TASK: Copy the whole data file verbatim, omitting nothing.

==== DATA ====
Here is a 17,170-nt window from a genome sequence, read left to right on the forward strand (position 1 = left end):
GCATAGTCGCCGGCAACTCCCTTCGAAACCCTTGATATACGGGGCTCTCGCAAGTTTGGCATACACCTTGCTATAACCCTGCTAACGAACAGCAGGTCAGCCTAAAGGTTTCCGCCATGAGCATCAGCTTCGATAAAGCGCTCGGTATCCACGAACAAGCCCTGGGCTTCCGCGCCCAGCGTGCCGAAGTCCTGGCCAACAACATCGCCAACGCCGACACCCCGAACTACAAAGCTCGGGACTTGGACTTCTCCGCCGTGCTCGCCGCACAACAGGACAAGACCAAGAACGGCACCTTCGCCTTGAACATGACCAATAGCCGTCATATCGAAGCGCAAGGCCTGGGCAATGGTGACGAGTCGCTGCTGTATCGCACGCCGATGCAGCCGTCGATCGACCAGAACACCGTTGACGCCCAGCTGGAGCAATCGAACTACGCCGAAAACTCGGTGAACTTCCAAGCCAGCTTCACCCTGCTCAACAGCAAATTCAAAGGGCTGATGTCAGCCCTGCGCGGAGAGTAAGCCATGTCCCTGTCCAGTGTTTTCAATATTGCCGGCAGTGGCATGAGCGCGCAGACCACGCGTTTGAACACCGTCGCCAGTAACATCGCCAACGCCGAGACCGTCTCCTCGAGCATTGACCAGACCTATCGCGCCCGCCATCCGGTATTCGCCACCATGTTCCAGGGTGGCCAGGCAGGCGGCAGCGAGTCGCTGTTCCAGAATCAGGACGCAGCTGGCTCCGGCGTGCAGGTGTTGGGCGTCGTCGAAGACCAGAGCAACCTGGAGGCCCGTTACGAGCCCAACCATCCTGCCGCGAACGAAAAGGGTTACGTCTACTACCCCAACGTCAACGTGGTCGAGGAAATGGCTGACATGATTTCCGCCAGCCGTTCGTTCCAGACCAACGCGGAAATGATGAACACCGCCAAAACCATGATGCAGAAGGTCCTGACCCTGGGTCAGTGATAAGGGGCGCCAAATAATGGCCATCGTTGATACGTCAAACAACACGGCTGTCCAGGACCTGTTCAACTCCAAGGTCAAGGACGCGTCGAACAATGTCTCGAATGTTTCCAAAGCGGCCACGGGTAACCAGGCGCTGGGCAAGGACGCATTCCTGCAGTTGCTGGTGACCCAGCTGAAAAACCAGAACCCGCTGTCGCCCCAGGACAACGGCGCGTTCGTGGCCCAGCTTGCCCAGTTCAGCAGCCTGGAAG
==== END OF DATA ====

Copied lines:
Here is a 17,170-nt window from a genome sequence, read left to right on the forward strand (position 1 = left end):
GCATAGTCGCCGGCAACTCCCTTCGAAACCCTTGATATACGGGGCTCTCGCAAGTTTGGCATACACCTTGCTATAACCCTGCTAACGAACAGCAGGTCAGCCTAAAGGTTTCCGCCATGAGCATCAGCTTCGATAAAGCGCTCGGTATCCACGAACAAGCCCTGGGCTTCCGCGCCCAGCGTGCCGAAGTCCTGGCCAACAACATCGCCAACGCCGACACCCCGAACTACAAAGCTCGGGACTTGGACTTCTCCGCCGTGCTCGCCGCACAACAGGACAAGACCAAGAACGGCACCTTCGCCTTGAACATGACCAATAGCCGTCATATCGAAGCGCAAGGCCTGGGCAATGGTGACGAGTCGCTGCTGTATCGCACGCCGATGCAGCCGTCGATCGACCAGAACACCGTTGACGCCCAGCTGGAGCAATCGAACTACGCCGAAAACTCGGTGAACTTCCAAGCCAGCTTCACCCTGCTCAACAGCAAATTCAAAGGGCTGATGTCAGCCCTGCGCGGAGAGTAAGCCATGTCCCTGTCCAGTGTTTTCAATATTGCCGGCAGTGGCATGAGCGCGCAGACCACGCGTTTGAACACCGTCGCCAGTAACATCGCCAACGCCGAGACCGTCTCCTCGAGCATTGACCAGACCTATCGCGCCCGCCATCCGGTATTCGCCACCATGTTCCAGGGTGGCCAGGCAGGCGGCAGCGAGTCGCTGTTCCAGAATCAGGACGCAGCTGGCTCCGGCGTGCAGGTGTTGGGCGTCGTCGAAGACCAGAGCAACCTGGAGGCCCGTTACGAGCCCAACCATCCTGCCGCGAACGAAAAGGGTTACGTCTACTACCCCAACGTCAACGTGGTCGAGGAAATGGCTGACATGATTTCCGCCAGCCGTTCGTTCCAGACCAACGCGGAAATGATGAACACCGCCAAAACCATGATGCAGAAGGTCCTGACCCTGGGTCAGTGATAAGGGGCGCCAAATAATGGCCATCGTTGATACGTCAAACAACACGGCTGTCCAGGACCTGTTCAACTCCAAGGTCAAGGACGCGTCGAACAATGTCTCGAATGTTTCCAAAGCGGCCACGGGTAACCAGGCGCTGGGCAAGGACGCATTCCTGCAGTTGCTGGTGACCCAGCTGAAAAACCAGAACCCGCTGTCGCCCCAGGACAACGGCGCGTTCGTGGCCCAGCTTGCCCAGTTCAGCAGCCTGGAAG